Canadian parliament refuses to condemn gender-selective abortion
According to the United Nations, “about 140 million women are ‘missing’ in the world – the result of preference for boys, including sex selection based on sex, a form of discrimination.” Ten years ago, United Nations agencies including OHCHR, UNFPA, UNICEF, UN Women and WHO issued a position paper condemning the elimination of girls.
The United Nations Population Fund said last year that gender selection has dire consequences for societies. “The increase in sex selection is alarming as it reflects the persistently low status of women and girls. The resulting gender imbalance also has a detrimental effect on societies. Cases of increased sexual violence and trafficking have already been linked to the phenomenon.
Nonetheless, in one of the overwhelming inconsistencies in modern politics, this week Canada’s Parliament voted overwhelmingly against a bill banning gender-selective abortions.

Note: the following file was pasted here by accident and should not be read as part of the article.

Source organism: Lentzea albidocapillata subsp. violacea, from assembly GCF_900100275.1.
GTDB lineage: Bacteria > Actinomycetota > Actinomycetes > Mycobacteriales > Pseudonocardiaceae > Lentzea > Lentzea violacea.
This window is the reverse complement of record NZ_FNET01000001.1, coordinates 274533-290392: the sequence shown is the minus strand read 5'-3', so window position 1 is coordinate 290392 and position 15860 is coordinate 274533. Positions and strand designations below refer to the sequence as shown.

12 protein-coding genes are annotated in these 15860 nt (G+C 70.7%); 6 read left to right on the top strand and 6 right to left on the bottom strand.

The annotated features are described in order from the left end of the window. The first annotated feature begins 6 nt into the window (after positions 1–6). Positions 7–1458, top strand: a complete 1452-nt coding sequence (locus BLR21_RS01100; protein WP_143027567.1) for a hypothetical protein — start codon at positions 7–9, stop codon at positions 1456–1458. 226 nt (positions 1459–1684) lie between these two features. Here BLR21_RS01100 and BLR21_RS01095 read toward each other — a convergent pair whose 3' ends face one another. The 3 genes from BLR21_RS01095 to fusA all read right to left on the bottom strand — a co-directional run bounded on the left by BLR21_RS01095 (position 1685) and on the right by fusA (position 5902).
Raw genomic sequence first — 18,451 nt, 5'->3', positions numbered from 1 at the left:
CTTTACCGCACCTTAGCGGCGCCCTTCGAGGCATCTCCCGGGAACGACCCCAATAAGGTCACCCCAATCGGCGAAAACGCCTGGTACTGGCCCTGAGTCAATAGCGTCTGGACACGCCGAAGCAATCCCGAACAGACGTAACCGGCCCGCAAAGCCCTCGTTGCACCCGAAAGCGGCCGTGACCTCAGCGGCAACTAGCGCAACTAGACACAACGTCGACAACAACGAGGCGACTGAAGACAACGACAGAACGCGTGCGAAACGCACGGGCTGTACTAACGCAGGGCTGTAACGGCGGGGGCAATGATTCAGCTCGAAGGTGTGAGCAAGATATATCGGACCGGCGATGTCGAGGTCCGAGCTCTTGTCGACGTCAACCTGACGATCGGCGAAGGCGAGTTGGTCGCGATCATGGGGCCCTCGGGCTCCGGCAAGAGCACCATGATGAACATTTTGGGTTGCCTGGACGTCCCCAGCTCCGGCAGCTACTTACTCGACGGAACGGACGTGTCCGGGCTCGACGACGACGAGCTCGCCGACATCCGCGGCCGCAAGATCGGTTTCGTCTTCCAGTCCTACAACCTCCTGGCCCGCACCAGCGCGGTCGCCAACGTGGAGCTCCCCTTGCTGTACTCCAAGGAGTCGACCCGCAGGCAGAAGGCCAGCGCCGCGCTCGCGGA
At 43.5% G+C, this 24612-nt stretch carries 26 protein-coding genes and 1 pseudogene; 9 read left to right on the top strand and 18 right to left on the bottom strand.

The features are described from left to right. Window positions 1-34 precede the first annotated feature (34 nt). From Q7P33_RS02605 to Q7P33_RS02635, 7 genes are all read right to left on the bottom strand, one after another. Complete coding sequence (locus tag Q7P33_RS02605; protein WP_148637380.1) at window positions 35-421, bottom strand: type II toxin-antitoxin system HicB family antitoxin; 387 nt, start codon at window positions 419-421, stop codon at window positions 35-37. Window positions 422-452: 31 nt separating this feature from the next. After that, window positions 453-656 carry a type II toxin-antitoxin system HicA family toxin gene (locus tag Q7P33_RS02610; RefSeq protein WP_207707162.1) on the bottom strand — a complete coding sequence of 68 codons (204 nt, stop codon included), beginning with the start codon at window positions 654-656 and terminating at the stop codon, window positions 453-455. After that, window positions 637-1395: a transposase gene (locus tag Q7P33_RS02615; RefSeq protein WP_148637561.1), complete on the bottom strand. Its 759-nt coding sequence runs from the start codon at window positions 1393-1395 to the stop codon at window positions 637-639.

Bill C-233, introduced by Saskatchewan MP Cathay Wagantall, would have criminalized “the fact that a doctor performs an abortion knowing that the abortion is requested only because of the genetic sex of the child” .
He lost by a margin of 248 to 82, with the Liberals, the Bloc Québécois, the NDP and the Green Party all voting against. Members of the Conservative Party had a free vote, and most opposed it, but not the leader, Erin O’Toole. Status of Women Minister Maryam Monsef called the bill “dangerous”.
The problem, of course, is abortion. Regardless of MPs’ views on “gendercide”, they believe that a vote against selective abortion should be a vote against abortion. And it is unthinkable. “The debate is closed,” Ms. Monsef said. “Women and single women are in control of their bodies and their health care choices. It is not a place where politicians can influence.
Michel cook is editor of BioEdge